Skip ahead about ten years and one Sunday night I burned three left hand finger tips while trying to light a cigarette. I needed my fingers in teaching condition all week and in playing condition by Thursday evening for my band’s regular weekend gig.
My wife kept even more potted house plants than my mother (In England they are still called pot plants – 50 years after the term has become a double entendre to us in the States) but she was also more knowledgeable about the plants than my mother. She sacrificed about a third of a leaf each night that week so I could rub the sticky goo from the aloe directly onto my skin. The burns not only healed fast, but the skin was actually toughened by the aloe. With a little care I was able to teach my full schedule that week, and my hand was fine for playing that weekend. So far as I know you can only get this affect with brand new goo squeezed from a freshly cut Aloe leaf.
That was 45 years ago. Now in my 60s, I can't keep calluses, and with the arthritis I get little if any practice. I have to save my playing time for when I actually am playing – I usually get to a jam at least once a week. Most of the time I will either take a bit of aloe with me (a leaf tip in a plastic bag) or cut off a piece when we get home. It really does toughen up the skin and sooth the pain.
I have used Aloe Vera ever since for burns, rashes and all sorts of similar damage to my fingers (to say nothing of other bodily bits and bobs). It is 100% safe and very effective.
You might say “All very well for you my fine talking lad, but I have no pot plants (I'm assuming you are English – or at very least an Anglophile) So how am I to take advantage of this plant of which I cannot see nary a single one in my house or for that matter, entire neighbourhood, Aiee?”
Well you are in luck friend, for the aloe is legion and available most any place where pot plants are sold. Just ask for it by name “Aloe Vera” (I will try to find the scientific name for this real soon. I promise).
Water it once a week and keep it on a sunny windowsill. If it dies go get another. The plant thrives in south facing windows (in the northern hemisphere. In the land down-under put it in a north facing window. If you live in the tropics you can leave it outside. In most of the moderate zones you can leave it out in the summer, but it is best to leave it in open shade as it can actually sunburn – fatally! Yet this plant makes a terrific salve for your own sunburn. Talk about irony!
Aloe is in fact a plant you should always have around. I was badly burned in 1970. Mostly only second degree but over enough of my body that I spent nine days in a private hospital room being treated by masked aliens – burn victims are very susceptible to infections. When my skin finally returned to a normal (pinko-grey) hue most people could not see the scars and I credit that to the amount of aloe my wife snuck past the guards to rub directly onto my skin, with further credit going to the amount of vitamin “E” she rubbed on or had me swallow while in the hospital and during the remainder of that winter.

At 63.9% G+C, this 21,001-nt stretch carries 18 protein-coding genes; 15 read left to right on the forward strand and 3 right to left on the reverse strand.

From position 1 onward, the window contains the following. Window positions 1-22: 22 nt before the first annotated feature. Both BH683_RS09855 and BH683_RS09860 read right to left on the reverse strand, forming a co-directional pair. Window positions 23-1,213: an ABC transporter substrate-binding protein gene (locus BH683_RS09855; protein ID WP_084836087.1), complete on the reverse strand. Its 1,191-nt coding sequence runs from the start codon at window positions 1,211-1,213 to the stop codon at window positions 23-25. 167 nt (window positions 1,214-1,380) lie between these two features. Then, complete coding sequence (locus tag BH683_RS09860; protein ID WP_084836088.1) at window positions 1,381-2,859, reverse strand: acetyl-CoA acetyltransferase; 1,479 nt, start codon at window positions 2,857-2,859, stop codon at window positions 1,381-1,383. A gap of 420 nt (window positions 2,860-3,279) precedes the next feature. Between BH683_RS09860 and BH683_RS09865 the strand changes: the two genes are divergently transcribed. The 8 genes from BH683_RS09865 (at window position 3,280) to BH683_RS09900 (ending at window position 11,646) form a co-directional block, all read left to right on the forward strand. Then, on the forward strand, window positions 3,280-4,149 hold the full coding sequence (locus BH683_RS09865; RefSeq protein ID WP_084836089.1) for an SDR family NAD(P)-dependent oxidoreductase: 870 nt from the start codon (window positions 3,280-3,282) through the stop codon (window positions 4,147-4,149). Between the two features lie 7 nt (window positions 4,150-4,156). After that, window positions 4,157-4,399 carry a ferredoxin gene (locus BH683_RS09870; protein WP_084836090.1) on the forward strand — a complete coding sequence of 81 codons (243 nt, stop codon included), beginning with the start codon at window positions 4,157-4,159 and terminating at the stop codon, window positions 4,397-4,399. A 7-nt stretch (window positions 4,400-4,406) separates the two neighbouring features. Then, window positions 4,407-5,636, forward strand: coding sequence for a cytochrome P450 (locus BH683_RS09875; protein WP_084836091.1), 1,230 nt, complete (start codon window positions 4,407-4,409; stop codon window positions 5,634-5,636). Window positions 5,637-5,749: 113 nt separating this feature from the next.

Aloe – it's good for you, and for your banjo playing and for your family. Aloe is also a big help when your children get burns, scrapes, etc. Bring home a big Aloe Vera tonight! You will never regret it.
Sunday, April 8, 2012 @2:15:15 AM
Tony, a few memories for me there. I too began classic Spanish Guitar with the same book in the late 60s in Australia. As soon as I read "Nick Manoloff" my memory juices went "ping!" (or "spunk") and the whole Maria Elena thing came flooding back.
As far as Aloe Vera is concerned, my mother had a number of the plants in our front garden. They grow quite vigorously in Sydney's temperate climate. My sister and I would sit on the fence and pummel the "fronds" with our feet until the sticky goo seeped out. The stubby thorns or barbs made it a rather unattractive plant with a sort of cacti alien-ness look about it.
Now, each morning, I shave using "King of Shaves" shave gel containing nothing but Aloe Vera and Tea Tree oil (and some blue dye) It's extra-soothing!
Tea Tree oil is another miracle vegetable medicine - correctly spelled Ti Tree.
Wednesday, September 12, 2012 @3:55:42 PM
A wonderful post.
And, thanks for sharing the "memories" and your entusiasm for Aloe Vera.
Friday, September 14, 2012 @5:13:04 AM
Well, after all that what could I do but put in a bid on ebay for a plant!
Hope you are indeed still here!
Sunday, September 30, 2012 @4:55:09 PM
Ever try jewel weed? Great for anything itchy.. really really works for me!
Wednesday, October 17, 2012 @11:08:42 AM
You were right all along Tony. The scietific name for Aloe vera is:.....Aloe vera.
From the Aloe species, genus vera meaning true.
Friday, June 21, 2013 @9:19:49 AM
I loved your story and I'll give aloe a try on my sore fingertips. Thank you for posting.